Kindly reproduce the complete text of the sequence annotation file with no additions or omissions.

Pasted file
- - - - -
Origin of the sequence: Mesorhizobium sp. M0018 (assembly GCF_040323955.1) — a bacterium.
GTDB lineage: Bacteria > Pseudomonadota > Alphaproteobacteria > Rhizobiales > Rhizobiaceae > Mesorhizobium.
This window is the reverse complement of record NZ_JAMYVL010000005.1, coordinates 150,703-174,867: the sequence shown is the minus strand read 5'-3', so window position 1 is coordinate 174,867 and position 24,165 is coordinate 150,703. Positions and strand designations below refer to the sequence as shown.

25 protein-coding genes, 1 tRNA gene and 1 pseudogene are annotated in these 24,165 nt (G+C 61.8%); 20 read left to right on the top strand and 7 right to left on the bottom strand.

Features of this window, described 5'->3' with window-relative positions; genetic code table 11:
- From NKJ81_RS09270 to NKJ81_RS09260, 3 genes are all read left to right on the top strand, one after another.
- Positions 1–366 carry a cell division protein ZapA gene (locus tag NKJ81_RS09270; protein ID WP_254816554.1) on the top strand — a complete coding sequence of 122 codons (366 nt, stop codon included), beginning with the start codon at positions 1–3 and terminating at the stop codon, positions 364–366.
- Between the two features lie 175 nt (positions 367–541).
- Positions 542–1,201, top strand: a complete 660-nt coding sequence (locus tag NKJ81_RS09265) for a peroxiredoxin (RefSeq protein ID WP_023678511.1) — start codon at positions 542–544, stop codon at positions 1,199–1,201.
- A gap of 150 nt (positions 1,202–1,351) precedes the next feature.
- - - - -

Origin of the sequence: Mesorhizobium sp. M0018 (assembly GCF_040323955.1) — a bacterium.
GTDB lineage: Bacteria > Pseudomonadota > Alphaproteobacteria > Rhizobiales > Rhizobiaceae > Mesorhizobium.
This window is the reverse complement of record NZ_JAMYVL010000005.1, coordinates 150,703-174,867: the sequence shown is the minus strand read 5'-3', so window position 1 is coordinate 174,867 and position 24,165 is coordinate 150,703. Positions and strand designations below refer to the sequence as shown.

25 protein-coding genes, 1 tRNA gene and 1 pseudogene are annotated in these 24,165 nt (G+C 61.8%); 20 read left to right on the top strand and 7 right to left on the bottom strand.

Features of this window, described 5'->3' with window-relative positions; genetic code table 11:
- From NKJ81_RS09270 to NKJ81_RS09260, 3 genes are all read left to right on the top strand, one after another.
- Positions 1–366 carry a cell division protein ZapA gene (locus tag NKJ81_RS09270; protein ID WP_254816554.1) on the top strand — a complete coding sequence of 122 codons (366 nt, stop codon included), beginning with the start codon at positions 1–3 and terminating at the stop codon, positions 364–366.
- Between the two features lie 175 nt (positions 367–541).
- Positions 542–1,201, top strand: a complete 660-nt coding sequence (locus tag NKJ81_RS09265) for a peroxiredoxin (RefSeq protein ID WP_023678511.1) — start codon at positions 542–544, stop codon at positions 1,199–1,201.
- A gap of 150 nt (positions 1,202–1,351) precedes the next feature.